Over the past several years I have been on a quest to find the perfect camera backpack, one that I could store my gear in at home, take on an airplane as a carry on when traveling and use in a boat without fear of it getting soaked and ruining my gear. I originally started with a North Face backpack with an insulated water bladder sleeve that kept my Macbook Pro padded and secure. It worked great as a carry on, but I quickly ran out of space with all of the junk I typically needed to carry (camera, lenses, laptop, hard drive, iPod, etc.). As for storage of equipment when at home and worry-free use in a boat it left a lot to be desired. So my search began by talking with a few friends who also like to shoot photos of their adventures.
I started with a post on Itinerant Angler inquiring on the “perfect” bag that would satisfy the above needs and quickly found out two things: there is no “perfect” bag for all occasions; and, there were more opinions on this than “which five-weight fly rod casts the best” or “which is better – Canon or Nikon?”. With several people recommending the Patagoina Great Divider as a great boat bag, and a scheduled trip to Baja in my near future, I picked one up from the local fly shop. The bag had plenty of room for my camera, an extra lens, fly boxes, extra reels, a rain jacket and the clear zippered pouch proved excellent for holding fishing permits, leaders, sunblock, etc.
While the bag has turned out to be a phenomenal boat bag it does not fill that all-around category supporting the “experts” who said there is no one “perfect” bag. Back to the drawing board for a bag that will store all of my gear and work well for traveling.
With the boat camera bag settled, I turned to fly fishing photographer extraordinaire John Sherman for suggestions on bags to carry gear around salt water as I had just begun guiding along the beaches of San Diego. John suggested the Sagebrush Dry Goods Hip & Deck Pack for my beach needs. I got mine with the “camera insert” that provides dividers with some padding between your expensive toys. It is waterproof, holds my 50d and a couple of lenses (or a flash) and is easy to carry either as a waist pack or sling style over the shoulder.
This pack has proven to be a great beach and boat bag, but was still lacking in the carry-on and gear storage department. So my search continued.
On a trip to Utah last year, and through Adam Barker’s excellent photography blog, I was introduced to Clik Elite who makes performance backpacks for adventure photographers. After doing a little research, I had settled on the Pro Elite pack but was a little worried that it might be too big. I sent an email off to Clik describing what I was looking for which was quickly returned with a suggestion for a pack called the Pro Express and a copy of the upcoming catalog showing this pack (although it would not be available for a few months). This was typical of the impeccable customer service that I received from Clik throughout this purchase. I decided to wait a few months for the Pro Express and continued to use my existing packs until it arrived. When the Pro Express arrived it seemed smaller that what I had imagined. I loaded it with all of my gear and it was comfortable, albeit heavy. I was concerned that all of the extras that I usually carry on road trips would not fit and that it did not come with a rain cover (after emailing Michael Blosser at Clik he offered to replace the pack with another model or give me a new one when the model with the rain cover was released) so I decided to order the Pro Elite pack and compare them side by side. Both packs are very well made and look like they will take more abuse than I will ever deliver.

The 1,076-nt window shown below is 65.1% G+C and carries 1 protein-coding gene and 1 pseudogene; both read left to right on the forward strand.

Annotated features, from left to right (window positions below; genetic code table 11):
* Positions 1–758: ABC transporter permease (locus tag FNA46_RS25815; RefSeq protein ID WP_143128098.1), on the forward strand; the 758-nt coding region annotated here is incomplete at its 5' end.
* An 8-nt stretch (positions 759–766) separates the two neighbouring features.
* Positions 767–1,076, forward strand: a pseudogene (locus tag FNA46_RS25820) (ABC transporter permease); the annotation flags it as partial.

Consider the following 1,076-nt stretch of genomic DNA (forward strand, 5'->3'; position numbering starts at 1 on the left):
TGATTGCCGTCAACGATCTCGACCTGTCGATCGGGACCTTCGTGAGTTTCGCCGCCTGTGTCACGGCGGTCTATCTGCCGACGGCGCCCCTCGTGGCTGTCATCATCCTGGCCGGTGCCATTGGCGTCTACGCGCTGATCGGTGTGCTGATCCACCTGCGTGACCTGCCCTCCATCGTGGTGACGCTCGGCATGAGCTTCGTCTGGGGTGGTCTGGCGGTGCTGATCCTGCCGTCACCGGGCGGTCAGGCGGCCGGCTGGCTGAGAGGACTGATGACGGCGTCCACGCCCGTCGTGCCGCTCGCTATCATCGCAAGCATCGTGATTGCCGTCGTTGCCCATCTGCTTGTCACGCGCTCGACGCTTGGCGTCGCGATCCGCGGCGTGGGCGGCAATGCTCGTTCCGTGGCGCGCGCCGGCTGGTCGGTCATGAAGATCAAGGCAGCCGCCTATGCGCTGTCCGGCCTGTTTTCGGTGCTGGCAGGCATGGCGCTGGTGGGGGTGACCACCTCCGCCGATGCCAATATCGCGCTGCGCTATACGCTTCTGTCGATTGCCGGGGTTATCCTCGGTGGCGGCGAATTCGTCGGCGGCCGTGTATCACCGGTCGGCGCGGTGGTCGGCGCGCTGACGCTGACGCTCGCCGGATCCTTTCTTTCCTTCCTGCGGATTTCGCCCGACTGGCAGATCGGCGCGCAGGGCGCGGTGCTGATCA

As you can see, the Pro Elite is a bit bigger and offers additional storage space, but that additional space allows you to carry more which means more weight. The both have comfortable backpack straps, waist belts and sternum straps – with the Pro Elite being a bit more adjustable for different sized torsos.
I loaded both packs with a couple of Canon bodies, a variety of lenses and my laptop to get a feel for how they felt on my back.
The size difference was definitely noticeable, but in the end I decided to keep the Pro Elite and returned the Pro Express to Clik. I have used the pack for several trips now and consider this pack among the best. It is comfortable, holds everything, is water resistant, has a rain cover and easily fits into the overhead bin on airplanes. Loaded with all of my gear, it is heavy, but that is the price you pay with this line of hobby/work.
After having dealt with Clik, I can honestly say they provide some of the best packs and their customer service is second to none. I will definitely be buying additional packs from them in the future.
So, I think what I have learned is this – there is no such thing as the perfect camera pack for all situations. However, I think I have discovered some of the best packs for each of the intended uses. Next up will be a Pelican case for using in boats.
Until I have time to prepare a proper post, here is another sneak peak.
Remember Rusty is 6’7″ tall.
First light at Pyramid. The real crowd has not arrived yet.
Mark finds some love.
A sweet double.
Revenge of the Cutthroat